“61. In terms of Appeal B, I have found that this would not constitute inappropriate development within the Green Belt. The proposed development would contribute 31 dwellings towards the existing housing stock within the Borough, where there is no 5-year land supply.”

We hear that developers are queuing up to take advantage while they can.

Advertisement

Home Truths #1

Why the Spelthorne housing target is not going to be reduced …

The overall target

Since 2017, the government has had a housing target for England of 300 000 dwellings per year. It has never been achieved, but it is obviously in the interests of the construction industry that this target is as large as possible.

This overall target of 300 000 dwellings per year is not going to be reduced. There is too much political capital invested in it.

Source: Transparency International; Companies House, Electoral Commission

The geographical distribution

The question then becomes, where are these 300 000 dwellings going to be built?

The new Standard Method of calculating the housing requirement, which local authorities must follow in drawing up their Local Plans, was introduced in September 2017. Using that method, Spelthorne’s housing requirement was set at 611 per year – a massive increase from the previous target of 166 per year.

There was widespread dissatisfaction with the new increased figures across the country. So in August 2020, Whitehall began a consultation about a change to the Standard Method, which was intended to shift the requirement to build away from those areas from which the complaints had emanated. Spelthorne would have been a beneficiary of this revised Standard Method. The annual requirement, had it been implemented, would have fallen from 611 to 489 per year – still a very large increase from 166, but not quite so bad. Not everyone was so fortunate, however. The target for Elmbridge Council, just across the river from us, went up even more under the revised methodology.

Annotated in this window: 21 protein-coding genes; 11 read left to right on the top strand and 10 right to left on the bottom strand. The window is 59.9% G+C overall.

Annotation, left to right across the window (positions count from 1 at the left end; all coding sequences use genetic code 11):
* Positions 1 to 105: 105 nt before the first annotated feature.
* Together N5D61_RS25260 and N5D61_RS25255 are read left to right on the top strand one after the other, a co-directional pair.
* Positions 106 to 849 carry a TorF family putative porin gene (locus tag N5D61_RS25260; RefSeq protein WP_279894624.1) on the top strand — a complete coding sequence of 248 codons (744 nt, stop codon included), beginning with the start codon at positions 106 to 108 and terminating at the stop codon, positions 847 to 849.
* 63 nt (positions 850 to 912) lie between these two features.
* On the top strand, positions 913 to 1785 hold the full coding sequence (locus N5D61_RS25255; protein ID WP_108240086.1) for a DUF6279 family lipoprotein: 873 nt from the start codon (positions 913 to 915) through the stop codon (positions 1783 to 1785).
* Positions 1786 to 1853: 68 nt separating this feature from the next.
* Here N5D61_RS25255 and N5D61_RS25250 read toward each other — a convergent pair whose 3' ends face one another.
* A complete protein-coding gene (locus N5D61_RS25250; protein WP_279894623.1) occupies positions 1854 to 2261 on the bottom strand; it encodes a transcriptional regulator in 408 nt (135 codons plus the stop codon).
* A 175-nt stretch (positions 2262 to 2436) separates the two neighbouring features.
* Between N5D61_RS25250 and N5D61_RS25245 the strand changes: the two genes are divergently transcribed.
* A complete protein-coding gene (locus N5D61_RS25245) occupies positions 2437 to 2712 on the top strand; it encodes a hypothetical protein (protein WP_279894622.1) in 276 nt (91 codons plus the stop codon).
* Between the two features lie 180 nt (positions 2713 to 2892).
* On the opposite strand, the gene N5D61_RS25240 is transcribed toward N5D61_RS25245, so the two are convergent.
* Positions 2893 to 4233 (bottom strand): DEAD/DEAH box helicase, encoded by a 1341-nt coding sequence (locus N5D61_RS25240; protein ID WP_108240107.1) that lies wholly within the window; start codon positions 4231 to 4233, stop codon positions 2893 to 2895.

There were even more complaints countrywide about the revised Standard Method, and it was shelved in December 2020.

It is highly unlikely that there will be any future England-wide changes to the Standard Method.

Spelthorne’s target therefore remains 611 dwellings per year.

Spelthorne as a special case

There is a view among some Spelthorne Councillors that somehow a special plea to Whitehall will result in our housing target being reduced. A special exercise in “Visioning” was undertaken last year, at some expense in time lost, and money spent, to try and reinforce this view. But attempts at special pleading are nothing new. Attempts to persuade Whitehall have been going on for more than 3 ½ years, since July 2018. All the related correspondence can be read at:
https://spelthorne.gov.uk/article/20561/Council-challenge-the-Government-and-local-MP-on-housing-numbers

It would be marvellous if these targets were suddenly reduced, but so far these repeated approaches by Spelthorne to Whitehall have had no effect whatsoever. It is a mystery to us as to why people think that YET another attempt will be successful.

And all the while the clock is ticking.

Make a note in your diaries for 7 November 2020 and 13 June 2021 …

As you will be aware, we have postponed our Open Gardens event until 13 June next year for obvious reasons. Please make a note of the new date in your diary.

We are also planning to hold some other fundraising events in the meantime.

The first event to be confirmed is a piano recital by the international pianist Panayiotis Gogos in the award-winning Riverside Arts Centre in Lower Sunbury on Saturday evening, 7 November. 

Full details will be provided shortly, but, again, please make a note in your diary.